Some were so carried away by their own conspiracies that they compared Gulen to Khomeini, even though the two have no commonalities beyond being Muslims each of whom lived some of their lives in exile. Unlike Khomeini, Gulen always had friendly relationships with the existing administrations. Moreover, he has always promoted pluralist, transparent democracy. Although he met some bureaucrats or politicians several times in Turkey, he personally was never involved in politics. That is, he never registered for a party or ran for office. As for the people affiliated with the Hizmet Movement, Gulen never promoted a specific party in any election. As free-thinking people, these volunteers choose to vote for left or right, as they wished during any elections, and none of them pursued political goals except maybe a handful who made it clear then that was their own decision. Professor Thomas Michel of Georgetown University, who studied Gulen and Hizmet for many years and personally observed the movement activities in the Philippines, has said, “This movement has never been engaged in politics. It has reached millions of children all across the world and helped with their education regardless of their races, languages, religions and nationalities.”3 But interestingly or predictably enough, conspiracy theories about Gulen becoming a global political power still sell like hotcakes.
We can take another example from education which constitutes the core of the movement activities. Establishing schools is the main line of contribution to each community in which the Hizmet Movement provides services. That is true not only for Hizmet or Gulen, but for many civic movements or even for individual Good Samaritans. For example, the Peace Corps or Rotary International contribute to education all over the world, and people don’t seek any hidden agenda behind these activities. On a much smaller scale, with all criticism aside, most people think Greg Mortensen was a public hero as he dedicated himself to opening several schools for girls in Afghanistan. His book “Three Cups of Tea” was a bestseller for four years. But if you ask the same people about Hizmet opening more than 1000 schools in more than 100 countries, then they say “No, that’s not my cup of tea!”. Some even go further and predictably conspire that these schools are for proselytism, although they all follow the standard curriculum as dictated by each host country.
A third example is charity. Helping the needy is a common good that is pretty much universally accepted — I mean if we were to think reasonably, but again that does not apply for Gulen or the Hizmet Movement. Although most people inspired by Gulen left every bit of their assets behind, and went to help needy people in another country, and opened schools, hospitals, gave out clothes, and served food, they are still accused of having insidious intentions. Some groups even claim that they have an intention for global domination? By giving charity to others? Go figure!
Seeing this movie again and again, I guess Mr. Gulen finds all these smear campaigns, predictably irrational. It is no use to look for any logic or rationale in these claims, as they seem to miss the very fact that Fethullah Gulen is a public figure for more than four decades now, and most, if not all, of his speeches are recorded, and all of his articles are periodically published. In the 50 years of recordings, only a few sentences were cherry picked out-of-context and were used in a defamation campaign in 1999. The prosecutors went through every bit of his life, and audited every institution that was remotely related to him, and after years of investigation, he was acquitted on all charges. But that did not stop his opponents, including newcomers to the party who still keep using the same old conspiracy stories in their smear campaigns. Just Google Gulen or Hizmet Movement and see it for yourself!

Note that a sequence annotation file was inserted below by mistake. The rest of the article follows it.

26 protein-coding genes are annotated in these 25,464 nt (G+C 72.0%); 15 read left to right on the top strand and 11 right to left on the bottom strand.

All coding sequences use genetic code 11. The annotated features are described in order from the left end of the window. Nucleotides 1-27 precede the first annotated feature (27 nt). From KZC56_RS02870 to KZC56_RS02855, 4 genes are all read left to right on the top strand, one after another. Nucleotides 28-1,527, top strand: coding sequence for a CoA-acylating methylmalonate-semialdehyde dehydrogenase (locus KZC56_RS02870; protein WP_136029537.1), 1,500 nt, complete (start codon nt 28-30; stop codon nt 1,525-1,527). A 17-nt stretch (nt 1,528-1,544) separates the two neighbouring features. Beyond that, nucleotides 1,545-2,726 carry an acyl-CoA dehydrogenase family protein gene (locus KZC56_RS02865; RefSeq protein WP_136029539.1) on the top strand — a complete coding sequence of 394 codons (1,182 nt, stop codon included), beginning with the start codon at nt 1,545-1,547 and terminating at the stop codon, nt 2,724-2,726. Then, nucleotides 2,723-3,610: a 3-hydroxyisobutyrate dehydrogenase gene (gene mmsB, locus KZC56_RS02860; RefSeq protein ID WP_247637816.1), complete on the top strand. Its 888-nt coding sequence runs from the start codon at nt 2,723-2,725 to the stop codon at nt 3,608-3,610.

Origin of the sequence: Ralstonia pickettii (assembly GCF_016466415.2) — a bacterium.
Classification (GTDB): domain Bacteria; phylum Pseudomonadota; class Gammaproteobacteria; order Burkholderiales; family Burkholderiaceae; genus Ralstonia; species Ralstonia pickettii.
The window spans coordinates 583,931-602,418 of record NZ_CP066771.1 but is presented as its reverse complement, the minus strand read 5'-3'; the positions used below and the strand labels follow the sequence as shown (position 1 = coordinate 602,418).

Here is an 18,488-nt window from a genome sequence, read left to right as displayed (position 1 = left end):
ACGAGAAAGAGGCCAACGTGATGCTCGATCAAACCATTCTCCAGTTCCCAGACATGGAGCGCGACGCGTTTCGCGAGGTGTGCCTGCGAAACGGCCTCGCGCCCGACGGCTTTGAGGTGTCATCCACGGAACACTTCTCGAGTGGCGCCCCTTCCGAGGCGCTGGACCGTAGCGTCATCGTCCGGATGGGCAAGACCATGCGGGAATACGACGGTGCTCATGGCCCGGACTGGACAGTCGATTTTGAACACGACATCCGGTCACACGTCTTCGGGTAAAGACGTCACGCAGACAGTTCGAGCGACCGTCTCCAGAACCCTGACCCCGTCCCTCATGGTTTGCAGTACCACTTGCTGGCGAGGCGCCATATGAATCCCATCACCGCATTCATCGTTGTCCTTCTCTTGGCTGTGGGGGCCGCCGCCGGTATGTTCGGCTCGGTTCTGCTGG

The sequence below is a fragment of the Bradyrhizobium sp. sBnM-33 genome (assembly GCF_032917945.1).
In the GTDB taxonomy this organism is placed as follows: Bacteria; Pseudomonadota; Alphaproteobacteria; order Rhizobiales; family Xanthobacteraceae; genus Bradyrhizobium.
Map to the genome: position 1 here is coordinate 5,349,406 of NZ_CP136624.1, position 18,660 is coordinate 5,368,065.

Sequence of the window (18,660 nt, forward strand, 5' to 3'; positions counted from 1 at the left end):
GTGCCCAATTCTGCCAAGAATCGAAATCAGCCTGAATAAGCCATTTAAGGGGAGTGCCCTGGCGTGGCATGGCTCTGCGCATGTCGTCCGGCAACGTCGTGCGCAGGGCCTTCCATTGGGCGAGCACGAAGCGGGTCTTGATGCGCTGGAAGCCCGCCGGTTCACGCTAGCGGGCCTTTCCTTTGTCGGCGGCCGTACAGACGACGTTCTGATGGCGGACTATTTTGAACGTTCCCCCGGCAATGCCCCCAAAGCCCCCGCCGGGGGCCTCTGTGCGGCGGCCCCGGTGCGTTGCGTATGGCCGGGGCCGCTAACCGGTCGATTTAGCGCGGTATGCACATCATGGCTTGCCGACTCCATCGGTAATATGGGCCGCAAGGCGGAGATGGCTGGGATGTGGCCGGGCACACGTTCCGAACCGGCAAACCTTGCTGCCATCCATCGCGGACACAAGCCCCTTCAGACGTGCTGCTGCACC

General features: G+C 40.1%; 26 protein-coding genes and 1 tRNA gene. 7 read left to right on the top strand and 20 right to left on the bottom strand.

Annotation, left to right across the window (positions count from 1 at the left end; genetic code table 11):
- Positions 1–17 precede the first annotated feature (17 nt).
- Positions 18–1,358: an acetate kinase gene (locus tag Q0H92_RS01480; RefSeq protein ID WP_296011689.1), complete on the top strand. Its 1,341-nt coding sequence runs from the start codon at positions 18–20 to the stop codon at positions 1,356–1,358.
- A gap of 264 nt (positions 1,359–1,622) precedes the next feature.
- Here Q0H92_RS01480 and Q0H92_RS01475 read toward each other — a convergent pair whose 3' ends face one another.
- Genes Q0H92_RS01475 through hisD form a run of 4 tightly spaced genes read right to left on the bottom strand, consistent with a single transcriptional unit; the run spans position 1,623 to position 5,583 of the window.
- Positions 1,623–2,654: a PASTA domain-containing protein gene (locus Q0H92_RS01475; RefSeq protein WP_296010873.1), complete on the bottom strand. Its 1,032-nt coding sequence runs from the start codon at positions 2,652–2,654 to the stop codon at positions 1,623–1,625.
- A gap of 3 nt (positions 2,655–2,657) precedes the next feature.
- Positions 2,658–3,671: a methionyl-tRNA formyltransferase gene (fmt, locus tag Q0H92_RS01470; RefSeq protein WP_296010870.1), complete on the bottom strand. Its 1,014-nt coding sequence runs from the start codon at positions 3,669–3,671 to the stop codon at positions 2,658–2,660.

In a recent interview with Deutsch Tuerkische Nachrichten (German Turkish News), commenting on such claims, Fethullah Gulen responded again, that neither he nor any person affiliated with the movement has been charged with “infiltrating” a state post in Turkey or in any country in the world for that matter. “I have been in contact with the public through my articles, speeches, and activities since 1958. Lawsuits were filed against me with charges similar to the ones you have mentioned [infiltrating state posts] after military coups. Yet, no evidence has been put forward to prove the charges, and I have been acquitted in all cases. Furthermore, none of the millions of people who are said to be members of the movement have been sentenced due to the charges mentioned. So, is it not clear that the accusations are capricious?”4 Gulen asks.
Understanding Hizmetophobia and the Hidden Forces that Shape it
As the courts concluded, these accusations are arbitrary and capricious, but why do people keep making these erratic allegations again and again against Gulen and Hizmet? Like any other type of phobia, Hizmetophobia, seems to be an anxiety disorder. Phobia is defined as the “persistent fear of an object or situation in which the sufferer commits to great lengths in avoiding despite the fear, typically disproportional to the actual danger posed, often being recognized as irrational”5. So by definition, Islamophobia in general, and Hizmetophobia in particular, is irrational, and as can be seen in real life examples on a continuing basis, it is very predictable as well.